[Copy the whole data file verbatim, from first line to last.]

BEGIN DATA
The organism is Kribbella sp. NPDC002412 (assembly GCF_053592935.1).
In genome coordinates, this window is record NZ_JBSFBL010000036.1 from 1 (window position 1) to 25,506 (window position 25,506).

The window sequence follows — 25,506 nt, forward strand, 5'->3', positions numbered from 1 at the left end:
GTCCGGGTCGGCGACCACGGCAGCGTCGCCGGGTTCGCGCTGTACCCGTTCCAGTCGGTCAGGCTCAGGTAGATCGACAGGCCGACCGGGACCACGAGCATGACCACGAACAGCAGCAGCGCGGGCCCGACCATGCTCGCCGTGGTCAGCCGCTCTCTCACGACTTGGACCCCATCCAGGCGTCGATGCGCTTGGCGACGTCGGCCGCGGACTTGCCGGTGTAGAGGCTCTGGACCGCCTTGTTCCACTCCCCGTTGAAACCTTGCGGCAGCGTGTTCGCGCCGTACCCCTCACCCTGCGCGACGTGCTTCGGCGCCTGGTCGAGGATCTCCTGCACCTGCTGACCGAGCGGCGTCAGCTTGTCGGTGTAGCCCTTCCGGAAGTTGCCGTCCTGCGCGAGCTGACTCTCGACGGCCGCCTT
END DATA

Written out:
The organism is Kribbella sp. NPDC002412 (assembly GCF_053592935.1).
In genome coordinates, this window is record NZ_JBSFBL010000036.1 from 1 (window position 1) to 25,506 (window position 25,506).

The window sequence follows — 25,506 nt, forward strand, 5'->3', positions numbered from 1 at the left end:
GTCCGGGTCGGCGACCACGGCAGCGTCGCCGGGTTCGCGCTGTACCCGTTCCAGTCGGTCAGGCTCAGGTAGATCGACAGGCCGACCGGGACCACGAGCATGACCACGAACAGCAGCAGCGCGGGCCCGACCATGCTCGCCGTGGTCAGCCGCTCTCTCACGACTTGGACCCCATCCAGGCGTCGATGCGCTTGGCGACGTCGGCCGCGGACTTGCCGGTGTAGAGGCTCTGGACCGCCTTGTTCCACTCCCCGTTGAAACCTTGCGGCAGCGTGTTCGCGCCGTACCCCTCACCCTGCGCGACGTGCTTCGGCGCCTGGTCGAGGATCTCCTGCACCTGCTGACCGAGCGGCGTCAGCTTGTCGGTGTAGCCCTTCCGGAAGTTGCCGTCCTGCGCGAGCTGACTCTCGACGGCCGCCTT